News + Media

Eleanor Freund

In the News

May 17, 2022

Eleanor Freund receives Jeanne Guillemin Prize

Michelle EnglishMIT News Office

Eleanor Freund, a PhD candidate in the MIT Department of Political Science, is the recipient of this year’s Jeanne Guillemin Prize at the MIT Center for International Studies (CIS). The annual prize supports women pursuing doctorate degrees in international relations—a field that has long been dominated by men.

Turkish President Recep Tayyip Erdogan, left, and Saudi Arabia’s Crown Prince Mohammed bin Salman speak before a meeting in Jiddah, Saudi Arabia, April 28, 2022.

Analysis + Opinion

May 17, 2022

Let’s not grant Saudi Arabia a blank check for American support

Trita Parsi and Steven SimonThe American Prospect

In the view of Saudi Arabia and Israel, the presumed benefits of a binding US defense commitment just weren’t worth the cost. Washington might want to take a page from their book and think twice before limiting its own military options and shouldering greater obligations as storm clouds gather in Europe and Asia.

From left to right: Hussein Banai, Malcolm Byrne, and John Tirman.

In the News

May 16, 2022

When dueling narratives deepen a divide

Peter DizikesMIT News Office

The book, “Republics of Myth: National Narratives and the US-Iran Conflict,” just published by Johns Hopkins University Press, explores the joint history of identities at odds with each other. The authors identify key moments when US-Iran tensions became further heightened and opportunities for détente dwindled.

Tanks carrying large weapons during a Russian military parade.

Analysis + Opinion

May 13, 2022

Can Russia and the West survive a nuclear crisis in Ukraine?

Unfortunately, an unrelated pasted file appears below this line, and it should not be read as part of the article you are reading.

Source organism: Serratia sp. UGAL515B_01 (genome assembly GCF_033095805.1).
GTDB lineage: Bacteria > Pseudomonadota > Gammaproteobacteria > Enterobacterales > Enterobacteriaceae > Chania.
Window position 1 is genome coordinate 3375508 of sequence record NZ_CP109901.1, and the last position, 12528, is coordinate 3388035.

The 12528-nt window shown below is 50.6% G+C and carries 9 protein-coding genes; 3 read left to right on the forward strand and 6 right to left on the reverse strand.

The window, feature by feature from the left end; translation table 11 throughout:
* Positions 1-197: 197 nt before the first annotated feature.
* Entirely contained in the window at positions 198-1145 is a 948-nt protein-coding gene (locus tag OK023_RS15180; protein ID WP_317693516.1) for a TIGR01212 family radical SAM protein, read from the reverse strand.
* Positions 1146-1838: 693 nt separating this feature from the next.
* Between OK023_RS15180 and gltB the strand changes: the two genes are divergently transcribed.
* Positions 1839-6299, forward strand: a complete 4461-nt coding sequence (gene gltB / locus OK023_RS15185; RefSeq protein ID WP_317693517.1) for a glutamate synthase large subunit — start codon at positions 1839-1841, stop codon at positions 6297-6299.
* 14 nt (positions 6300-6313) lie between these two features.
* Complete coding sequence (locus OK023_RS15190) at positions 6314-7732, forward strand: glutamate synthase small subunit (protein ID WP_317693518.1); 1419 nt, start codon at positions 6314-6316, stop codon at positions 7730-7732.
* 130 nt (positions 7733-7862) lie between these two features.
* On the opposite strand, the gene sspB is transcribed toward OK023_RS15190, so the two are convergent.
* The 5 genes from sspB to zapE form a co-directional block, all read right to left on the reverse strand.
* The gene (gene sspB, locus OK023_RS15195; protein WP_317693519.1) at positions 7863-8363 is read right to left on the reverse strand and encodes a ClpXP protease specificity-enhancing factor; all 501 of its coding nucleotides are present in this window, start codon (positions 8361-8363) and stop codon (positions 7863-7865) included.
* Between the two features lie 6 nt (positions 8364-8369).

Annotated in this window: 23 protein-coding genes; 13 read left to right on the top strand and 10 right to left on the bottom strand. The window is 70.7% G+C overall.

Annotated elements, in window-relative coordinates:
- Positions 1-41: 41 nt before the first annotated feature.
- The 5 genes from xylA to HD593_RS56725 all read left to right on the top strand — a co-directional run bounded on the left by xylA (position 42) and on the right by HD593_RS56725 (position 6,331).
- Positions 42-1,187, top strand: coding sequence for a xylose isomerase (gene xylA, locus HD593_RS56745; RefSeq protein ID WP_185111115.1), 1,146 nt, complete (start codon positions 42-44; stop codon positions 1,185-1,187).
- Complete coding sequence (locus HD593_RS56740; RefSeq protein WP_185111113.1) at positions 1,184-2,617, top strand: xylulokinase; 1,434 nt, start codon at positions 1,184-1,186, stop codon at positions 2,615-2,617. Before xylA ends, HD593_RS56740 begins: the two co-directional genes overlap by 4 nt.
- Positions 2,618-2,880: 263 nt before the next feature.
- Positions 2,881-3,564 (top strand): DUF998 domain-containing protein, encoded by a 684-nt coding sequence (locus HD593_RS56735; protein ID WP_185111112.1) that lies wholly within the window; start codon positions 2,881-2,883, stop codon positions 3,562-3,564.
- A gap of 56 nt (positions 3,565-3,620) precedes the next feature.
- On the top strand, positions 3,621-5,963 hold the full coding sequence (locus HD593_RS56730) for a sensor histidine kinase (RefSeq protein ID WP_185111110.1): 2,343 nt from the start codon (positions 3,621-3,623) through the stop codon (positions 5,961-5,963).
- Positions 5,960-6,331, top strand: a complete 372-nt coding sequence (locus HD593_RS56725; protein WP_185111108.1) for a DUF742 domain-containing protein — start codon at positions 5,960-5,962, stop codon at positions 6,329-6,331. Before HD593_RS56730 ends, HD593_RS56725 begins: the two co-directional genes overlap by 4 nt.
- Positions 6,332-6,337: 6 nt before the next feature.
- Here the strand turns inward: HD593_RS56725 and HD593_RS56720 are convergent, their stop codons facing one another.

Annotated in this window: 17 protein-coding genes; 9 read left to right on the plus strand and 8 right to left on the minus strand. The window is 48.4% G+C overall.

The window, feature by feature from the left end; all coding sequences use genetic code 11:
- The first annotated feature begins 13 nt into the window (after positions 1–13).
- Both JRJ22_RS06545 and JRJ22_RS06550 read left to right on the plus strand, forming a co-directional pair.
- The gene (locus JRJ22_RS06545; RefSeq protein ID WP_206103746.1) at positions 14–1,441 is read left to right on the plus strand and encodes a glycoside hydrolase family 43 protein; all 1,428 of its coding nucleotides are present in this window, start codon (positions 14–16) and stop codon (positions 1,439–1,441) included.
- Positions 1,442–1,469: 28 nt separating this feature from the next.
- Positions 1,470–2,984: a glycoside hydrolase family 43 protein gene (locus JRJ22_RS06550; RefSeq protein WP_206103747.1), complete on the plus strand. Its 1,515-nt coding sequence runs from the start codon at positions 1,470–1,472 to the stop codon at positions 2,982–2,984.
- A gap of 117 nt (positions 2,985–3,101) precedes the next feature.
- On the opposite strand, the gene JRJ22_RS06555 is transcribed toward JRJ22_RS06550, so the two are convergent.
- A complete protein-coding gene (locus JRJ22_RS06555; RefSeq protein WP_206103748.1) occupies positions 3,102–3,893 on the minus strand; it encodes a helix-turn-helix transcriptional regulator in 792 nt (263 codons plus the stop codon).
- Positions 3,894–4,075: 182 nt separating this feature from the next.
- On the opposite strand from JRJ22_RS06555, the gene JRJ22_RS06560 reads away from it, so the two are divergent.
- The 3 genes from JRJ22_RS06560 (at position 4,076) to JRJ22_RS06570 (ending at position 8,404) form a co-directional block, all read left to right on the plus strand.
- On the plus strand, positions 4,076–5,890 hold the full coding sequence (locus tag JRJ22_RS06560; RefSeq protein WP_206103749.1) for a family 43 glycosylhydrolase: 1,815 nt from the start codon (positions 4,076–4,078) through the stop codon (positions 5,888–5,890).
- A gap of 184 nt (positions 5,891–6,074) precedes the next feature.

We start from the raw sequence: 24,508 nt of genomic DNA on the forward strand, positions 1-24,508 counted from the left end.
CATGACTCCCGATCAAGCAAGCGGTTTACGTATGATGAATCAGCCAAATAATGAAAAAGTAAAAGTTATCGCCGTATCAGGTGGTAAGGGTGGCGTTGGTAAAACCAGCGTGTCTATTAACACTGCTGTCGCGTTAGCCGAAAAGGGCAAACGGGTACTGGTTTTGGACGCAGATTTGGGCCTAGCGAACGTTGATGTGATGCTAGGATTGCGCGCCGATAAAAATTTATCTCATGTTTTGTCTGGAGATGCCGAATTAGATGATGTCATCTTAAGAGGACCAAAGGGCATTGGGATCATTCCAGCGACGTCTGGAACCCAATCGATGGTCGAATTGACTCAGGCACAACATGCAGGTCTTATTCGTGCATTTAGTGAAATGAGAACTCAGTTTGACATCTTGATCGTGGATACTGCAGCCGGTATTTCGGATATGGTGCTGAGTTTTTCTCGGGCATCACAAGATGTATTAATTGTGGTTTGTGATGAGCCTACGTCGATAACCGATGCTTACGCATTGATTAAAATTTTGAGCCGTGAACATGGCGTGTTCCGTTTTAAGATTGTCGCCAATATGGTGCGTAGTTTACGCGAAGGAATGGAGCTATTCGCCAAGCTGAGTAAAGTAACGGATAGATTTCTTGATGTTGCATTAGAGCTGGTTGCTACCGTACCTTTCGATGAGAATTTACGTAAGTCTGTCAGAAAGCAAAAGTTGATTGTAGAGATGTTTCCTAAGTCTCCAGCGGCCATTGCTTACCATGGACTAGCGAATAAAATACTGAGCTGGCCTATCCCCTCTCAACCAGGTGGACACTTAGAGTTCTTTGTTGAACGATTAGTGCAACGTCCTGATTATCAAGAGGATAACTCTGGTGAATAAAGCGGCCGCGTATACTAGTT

Barry PosenNational Interest

The two sides have not managed a bilateral nuclear crisis in a very long time, and one does not really wish to find out if they can easily recover their Cold War vintage crisis management skills.

War tank

Analysis + Opinion

May 13, 2022

The Russo-Ukrainian war’s dangerous slide into total societal conflict

Jonathan Shimshoni and Ariel E LeviteNational Interest

The crisis in and over Ukraine, which is deeply rooted in conflicting societal perceptions of NATO’s expansion and the Westernization of Ukraine, is now increasingly sliding into an actual major societal confrontation. The three main actors—Russia, Ukraine, and the West—are pursuing victory by impacting all three societies, aiming to undermine adversaries and mobilize their citizens and those of their allies.

John Tirman

Analysis + Opinion

May 10, 2022

The clashing narratives that keep the US and Iran at odds

Iran and the United States have sharply different national narratives, and that is one dominant reason why they have such difficulty talking to each other, much less agreeing on important matters like nuclear weapons. These narratives are, moreover, steeped in images and practices of violence, undermining any kind of conciliation.

John Tirman on Iran Podcast

In the News

May 7, 2022

US-Iran tensions and misperceptions

Negar MortazaviIran Podcast

John Tirman joins Iran Podcast host Negar Mortazavi for a conversation about US-Iran tensions and misperception.

US Vice President Kamala Harris

Analysis + Opinion

May 6, 2022

Why the US wants a ban on ASAT missile testing

Kunal SinghHindustan Times
Russian service members drive a tank along a street during a rehearsal for the Victory Day military parade in Moscow, May 4, 2022 [Evgenia Novozhenina/Reuters]

In the News

May 6, 2022

Russia: What is Victory Day, and why is it important this May 9?

Niko VorobyovAl Jazeera

Quoted:  “It’s hard to do a general conscription: I think that that’s when Russians would come out and protest,” said Elizabeth Wood, professor of history at MIT.  “You can conscript all those people in Buryatia (a mountainous region in Siberia), but if you conscript Muscovites, they’ll protest. I don’t think he can declare victory, either. I think they’re planning a long slogging war.”

An Iranian woman walking past a wall that says Down with USA

In the News

May 2, 2022

Why the US and Iran hate each other

Daniel LarisonResponsible Statecraft

Devising a better and more constructive Iran policy is important to making much-needed changes to the US role in the Middle East and to preventing another unnecessary war in the future, but there is little appetite in Washington to make the effort or to take the political risks that it would require. A first step in crafting a smarter Iran policy is to understand why US-Iranian relations have been so strained for such a long time and what obstacles stand in the way of changing that.